What Gives Purple Rice Its Signature Bright Violet Color?

If you've ever seen or had purple rice, you probably wondered what grain it was made from. Known to be more healthy and rich in antioxidants than white rice, purple rice is both an aesthetically attractive and nutritionally beneficial grain option. 

Purple rice is most commonly seen in Southeast and East Asian cuisine, including Filipino, Thai, Korean, and Chinese. At times, Thai mango sticky rice happens to have deep purple, almost black hue, which is purple rice. You could also find a rounded dome of light lavender-toned rice in the metal rice bowl at a Korean BBQ restaurant.

Most bowls of purple rice have different hues of purple, ranging from lavender to deep purple. But purple rice doesn't come in different colors like packets of heirloom tomatoes or wild rice. Something not many people know is that the grains themselves aren't purple before being cooked. So the mystery is, indeed, where does purple rice get its color?

Black rice and white rice makes purple rice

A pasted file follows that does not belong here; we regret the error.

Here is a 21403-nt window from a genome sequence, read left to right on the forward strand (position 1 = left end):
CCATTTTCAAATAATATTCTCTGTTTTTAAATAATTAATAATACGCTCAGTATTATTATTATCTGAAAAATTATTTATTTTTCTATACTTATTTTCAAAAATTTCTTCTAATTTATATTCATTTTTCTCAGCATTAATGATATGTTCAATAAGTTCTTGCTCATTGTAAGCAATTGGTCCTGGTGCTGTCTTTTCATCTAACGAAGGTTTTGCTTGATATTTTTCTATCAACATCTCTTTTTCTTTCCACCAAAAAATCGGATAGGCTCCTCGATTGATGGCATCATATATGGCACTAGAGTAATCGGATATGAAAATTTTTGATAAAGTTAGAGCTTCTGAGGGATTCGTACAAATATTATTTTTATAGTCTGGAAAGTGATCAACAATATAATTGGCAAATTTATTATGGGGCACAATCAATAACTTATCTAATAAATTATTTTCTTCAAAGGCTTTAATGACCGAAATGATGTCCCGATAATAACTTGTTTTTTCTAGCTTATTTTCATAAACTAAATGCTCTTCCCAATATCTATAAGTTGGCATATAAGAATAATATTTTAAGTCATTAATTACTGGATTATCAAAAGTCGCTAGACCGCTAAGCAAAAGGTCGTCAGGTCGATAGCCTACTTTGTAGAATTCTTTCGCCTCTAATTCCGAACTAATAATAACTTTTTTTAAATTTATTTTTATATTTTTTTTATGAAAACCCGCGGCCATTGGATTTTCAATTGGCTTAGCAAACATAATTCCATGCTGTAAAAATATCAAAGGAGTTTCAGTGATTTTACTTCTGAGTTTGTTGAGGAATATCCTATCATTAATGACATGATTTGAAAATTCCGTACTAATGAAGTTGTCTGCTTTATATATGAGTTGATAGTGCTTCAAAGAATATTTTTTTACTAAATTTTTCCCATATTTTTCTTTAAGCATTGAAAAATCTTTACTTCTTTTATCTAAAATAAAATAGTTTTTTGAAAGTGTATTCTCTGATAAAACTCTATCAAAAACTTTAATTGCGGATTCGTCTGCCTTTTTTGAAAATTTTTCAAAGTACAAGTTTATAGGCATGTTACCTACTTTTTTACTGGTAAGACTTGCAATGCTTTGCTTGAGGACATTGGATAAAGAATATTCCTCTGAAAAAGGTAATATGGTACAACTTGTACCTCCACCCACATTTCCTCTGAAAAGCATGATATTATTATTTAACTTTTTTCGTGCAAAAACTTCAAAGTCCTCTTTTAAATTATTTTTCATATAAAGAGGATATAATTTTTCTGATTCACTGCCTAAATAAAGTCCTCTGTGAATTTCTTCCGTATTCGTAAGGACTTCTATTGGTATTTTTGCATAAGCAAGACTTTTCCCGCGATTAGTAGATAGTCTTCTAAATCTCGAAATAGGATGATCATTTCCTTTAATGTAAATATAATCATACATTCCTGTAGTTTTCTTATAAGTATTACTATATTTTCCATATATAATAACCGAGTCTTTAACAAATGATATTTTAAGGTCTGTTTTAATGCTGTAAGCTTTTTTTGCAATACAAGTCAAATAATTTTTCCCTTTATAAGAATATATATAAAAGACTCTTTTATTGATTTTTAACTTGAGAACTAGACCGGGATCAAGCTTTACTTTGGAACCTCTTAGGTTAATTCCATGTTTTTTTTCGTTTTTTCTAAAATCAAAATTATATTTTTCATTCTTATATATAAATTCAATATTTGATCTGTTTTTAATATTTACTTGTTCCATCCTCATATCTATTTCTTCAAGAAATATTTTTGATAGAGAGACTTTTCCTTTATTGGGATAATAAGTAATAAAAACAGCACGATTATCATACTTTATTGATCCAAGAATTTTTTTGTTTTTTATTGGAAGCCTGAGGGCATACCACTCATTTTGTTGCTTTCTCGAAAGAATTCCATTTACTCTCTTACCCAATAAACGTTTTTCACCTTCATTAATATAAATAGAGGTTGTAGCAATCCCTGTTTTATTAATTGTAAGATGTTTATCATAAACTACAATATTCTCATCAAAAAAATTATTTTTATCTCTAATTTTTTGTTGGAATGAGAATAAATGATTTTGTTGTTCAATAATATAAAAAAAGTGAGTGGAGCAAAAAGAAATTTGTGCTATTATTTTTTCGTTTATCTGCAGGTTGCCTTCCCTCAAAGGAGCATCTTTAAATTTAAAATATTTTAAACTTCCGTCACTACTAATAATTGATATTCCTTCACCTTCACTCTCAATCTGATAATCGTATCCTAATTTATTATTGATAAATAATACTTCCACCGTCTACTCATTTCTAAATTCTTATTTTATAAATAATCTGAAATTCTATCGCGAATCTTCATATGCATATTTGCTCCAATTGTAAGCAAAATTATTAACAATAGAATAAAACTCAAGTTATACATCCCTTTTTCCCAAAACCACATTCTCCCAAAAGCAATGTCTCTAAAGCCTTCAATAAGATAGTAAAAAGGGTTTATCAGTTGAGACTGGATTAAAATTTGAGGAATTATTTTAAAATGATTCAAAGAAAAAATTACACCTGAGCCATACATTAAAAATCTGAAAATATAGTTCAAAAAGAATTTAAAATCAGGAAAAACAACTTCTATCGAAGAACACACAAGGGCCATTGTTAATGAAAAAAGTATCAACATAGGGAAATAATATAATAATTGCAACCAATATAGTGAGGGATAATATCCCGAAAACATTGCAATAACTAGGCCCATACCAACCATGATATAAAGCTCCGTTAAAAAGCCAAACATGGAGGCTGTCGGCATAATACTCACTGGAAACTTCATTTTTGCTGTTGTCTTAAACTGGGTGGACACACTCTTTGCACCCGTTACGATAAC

You'll be surprised to know that most purple rice dishes are made up of a mixture of white rice and black rice, also known as forbidden rice. Black rice got its forbidden status because it was deemed as one of the most nutrient-dense, healthiest grain options available, meaning that only emperors could enjoy the delicacy. As you cook the white rice with the black rice, the deep purple tone of the black rice bleeds throughout the entire mixture, leaving behind a beautiful array of purple-colored grains.

Most steamed purple rice recipes have greater quantities of white rice than black rice. The intensity of the color is comes from the ratio of black rice to white rice: The more black rice you add, the deeper the color of the rice. While Thai sticky rice calls for a 1:3 ratio of black rice to white rice, Korean purple rice requires 1 tablespoon of black rice for 2 cups of white rice. You'll find this to be great news, considering that black rice is more expensive due to how difficult it is to cultivate. As long as you have a supply of white rice, you can easily make many batches of purple rice with just one bag of black rice. 

Try incorporating this type of rice in your next rice dish for a beautiful violet color.